infoTECH Feature

August 25, 2008

Microsoft Files Patents for 'InPrivate' and 'Cleartracks' Browser Privacy Tools

Microsoft (News - Alert) has reportedly applied for trademarks to protect two of its Internet tools, InPrivate and Cleartracks. Microsoft indicated that these tools could be part of the upcoming version of Internet Explorer 8 Web browser.
According to U.S. Patent and Trademark Office records, reported, Microsoft applied to trademark the name “Cleartracks” on July 30, under the term “computer programs for accessing and using the Internet and the World Wide Web, and computer programs for deleting search history after accessing Web sites.”
Another trademark application was filed on the same day to trademark the name “InPrivate” under the term “computer programs for disabling the history of file caching features of a Web browser, and computer software for notifying a user of a Web browser when others are tracking Web use and for controlling the information others can access about such use,” the report said, referring U.S Patent and Trademark Office records.
The two trademark applications were filed by William Ferron, a Seattle-based trademark attorney, on behalf of Microsoft, according to U.S. Patent and Trademark Office.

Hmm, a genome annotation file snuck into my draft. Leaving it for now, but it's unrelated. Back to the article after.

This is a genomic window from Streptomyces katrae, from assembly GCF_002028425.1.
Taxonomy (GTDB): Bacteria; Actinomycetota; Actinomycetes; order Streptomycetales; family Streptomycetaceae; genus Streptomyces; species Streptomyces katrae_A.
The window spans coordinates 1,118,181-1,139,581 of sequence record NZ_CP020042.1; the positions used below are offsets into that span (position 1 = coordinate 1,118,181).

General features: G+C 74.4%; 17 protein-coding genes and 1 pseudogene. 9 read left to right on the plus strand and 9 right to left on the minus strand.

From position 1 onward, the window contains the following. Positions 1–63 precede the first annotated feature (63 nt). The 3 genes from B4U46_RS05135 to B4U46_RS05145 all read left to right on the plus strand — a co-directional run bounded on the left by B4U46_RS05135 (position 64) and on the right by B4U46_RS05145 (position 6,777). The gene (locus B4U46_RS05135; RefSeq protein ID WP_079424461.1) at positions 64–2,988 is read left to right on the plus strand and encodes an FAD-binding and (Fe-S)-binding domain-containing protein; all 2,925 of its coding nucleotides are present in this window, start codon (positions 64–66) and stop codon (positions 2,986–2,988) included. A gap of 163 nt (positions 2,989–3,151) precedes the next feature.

The two new tools will create a more ‘private’ Web browsing experience to users that would allow them to surf the Web without leaving a trace of their Internet usage.
Most of the current Web browsers, including Internet Explorer 7, leave trails of user data,  allowing others to follow user’s path across the Web. This feature of the Web browsers has, however, helped law enforcement officials to track suspected criminals. Many organizations depend on such data to watch their employees’ Internet habits. In some other cases, couples use this feature of the Web to track the activities of their disloyal partners over the Internet.
Internet Explorer 8 is currently in beta testing. It is scheduled to be released later this year. According to Microsoft, Internet Explorer 8 will feature enhanced browser capabilities and built-in tools to take the Web experience “beyond the page.” With better interoperability and compatibility with other applications, the new Web browser will enhance a “seamless” experience of the Web, Microsoft said.

Don’t forget to check out TMCnet’s White Paper Library, which provides a selection of in-depth information on relevant topics affecting the IP Communications industry. The library offers white papers, case studies and other documents which are free to registered users.

Rajani Baburajan is a contributing editor for TMCnet. To read more of Rajani's articles, please visit her columnist page.

Edited by Mae Kowalke

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